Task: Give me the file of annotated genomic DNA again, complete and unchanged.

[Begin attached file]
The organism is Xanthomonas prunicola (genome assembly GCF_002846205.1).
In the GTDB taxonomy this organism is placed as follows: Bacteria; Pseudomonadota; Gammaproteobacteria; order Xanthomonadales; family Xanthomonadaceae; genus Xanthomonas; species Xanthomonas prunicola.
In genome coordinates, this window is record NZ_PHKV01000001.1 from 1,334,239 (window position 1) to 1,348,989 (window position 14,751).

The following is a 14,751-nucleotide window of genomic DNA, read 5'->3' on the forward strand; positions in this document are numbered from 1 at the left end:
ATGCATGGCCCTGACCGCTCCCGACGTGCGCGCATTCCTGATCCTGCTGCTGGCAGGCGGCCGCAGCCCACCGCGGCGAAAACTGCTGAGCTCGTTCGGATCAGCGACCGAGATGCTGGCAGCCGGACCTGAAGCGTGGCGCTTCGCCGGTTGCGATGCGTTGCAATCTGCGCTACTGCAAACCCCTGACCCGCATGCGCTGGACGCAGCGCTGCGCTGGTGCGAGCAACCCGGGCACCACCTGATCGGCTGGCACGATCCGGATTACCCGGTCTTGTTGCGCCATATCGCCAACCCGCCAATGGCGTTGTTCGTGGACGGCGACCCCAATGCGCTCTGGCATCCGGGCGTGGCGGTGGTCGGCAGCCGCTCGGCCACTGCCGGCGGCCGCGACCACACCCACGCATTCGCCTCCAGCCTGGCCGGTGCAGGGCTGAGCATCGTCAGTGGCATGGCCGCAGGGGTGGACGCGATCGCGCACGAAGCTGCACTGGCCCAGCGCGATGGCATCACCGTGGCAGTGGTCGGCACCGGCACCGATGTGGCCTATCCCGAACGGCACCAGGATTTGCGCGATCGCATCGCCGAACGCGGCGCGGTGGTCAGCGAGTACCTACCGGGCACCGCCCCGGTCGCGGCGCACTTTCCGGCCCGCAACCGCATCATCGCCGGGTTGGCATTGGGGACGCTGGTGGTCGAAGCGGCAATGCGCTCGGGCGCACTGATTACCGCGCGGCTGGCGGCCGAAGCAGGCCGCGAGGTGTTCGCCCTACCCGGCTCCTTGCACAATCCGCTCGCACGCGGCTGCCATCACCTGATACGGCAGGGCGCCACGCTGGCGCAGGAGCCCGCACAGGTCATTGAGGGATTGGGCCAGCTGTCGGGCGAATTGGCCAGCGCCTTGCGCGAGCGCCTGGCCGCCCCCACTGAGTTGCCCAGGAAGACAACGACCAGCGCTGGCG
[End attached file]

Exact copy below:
The organism is Xanthomonas prunicola (genome assembly GCF_002846205.1).
In the GTDB taxonomy this organism is placed as follows: Bacteria; Pseudomonadota; Gammaproteobacteria; order Xanthomonadales; family Xanthomonadaceae; genus Xanthomonas; species Xanthomonas prunicola.
In genome coordinates, this window is record NZ_PHKV01000001.1 from 1,334,239 (window position 1) to 1,348,989 (window position 14,751).

The following is a 14,751-nucleotide window of genomic DNA, read 5'->3' on the forward strand; positions in this document are numbered from 1 at the left end:
ATGCATGGCCCTGACCGCTCCCGACGTGCGCGCATTCCTGATCCTGCTGCTGGCAGGCGGCCGCAGCCCACCGCGGCGAAAACTGCTGAGCTCGTTCGGATCAGCGACCGAGATGCTGGCAGCCGGACCTGAAGCGTGGCGCTTCGCCGGTTGCGATGCGTTGCAATCTGCGCTACTGCAAACCCCTGACCCGCATGCGCTGGACGCAGCGCTGCGCTGGTGCGAGCAACCCGGGCACCACCTGATCGGCTGGCACGATCCGGATTACCCGGTCTTGTTGCGCCATATCGCCAACCCGCCAATGGCGTTGTTCGTGGACGGCGACCCCAATGCGCTCTGGCATCCGGGCGTGGCGGTGGTCGGCAGCCGCTCGGCCACTGCCGGCGGCCGCGACCACACCCACGCATTCGCCTCCAGCCTGGCCGGTGCAGGGCTGAGCATCGTCAGTGGCATGGCCGCAGGGGTGGACGCGATCGCGCACGAAGCTGCACTGGCCCAGCGCGATGGCATCACCGTGGCAGTGGTCGGCACCGGCACCGATGTGGCCTATCCCGAACGGCACCAGGATTTGCGCGATCGCATCGCCGAACGCGGCGCGGTGGTCAGCGAGTACCTACCGGGCACCGCCCCGGTCGCGGCGCACTTTCCGGCCCGCAACCGCATCATCGCCGGGTTGGCATTGGGGACGCTGGTGGTCGAAGCGGCAATGCGCTCGGGCGCACTGATTACCGCGCGGCTGGCGGCCGAAGCAGGCCGCGAGGTGTTCGCCCTACCCGGCTCCTTGCACAATCCGCTCGCACGCGGCTGCCATCACCTGATACGGCAGGGCGCCACGCTGGCGCAGGAGCCCGCACAGGTCATTGAGGGATTGGGCCAGCTGTCGGGCGAATTGGCCAGCGCCTTGCGCGAGCGCCTGGCCGCCCCCACTGAGTTGCCCAGGAAGACAACGACCAGCGCTGGCG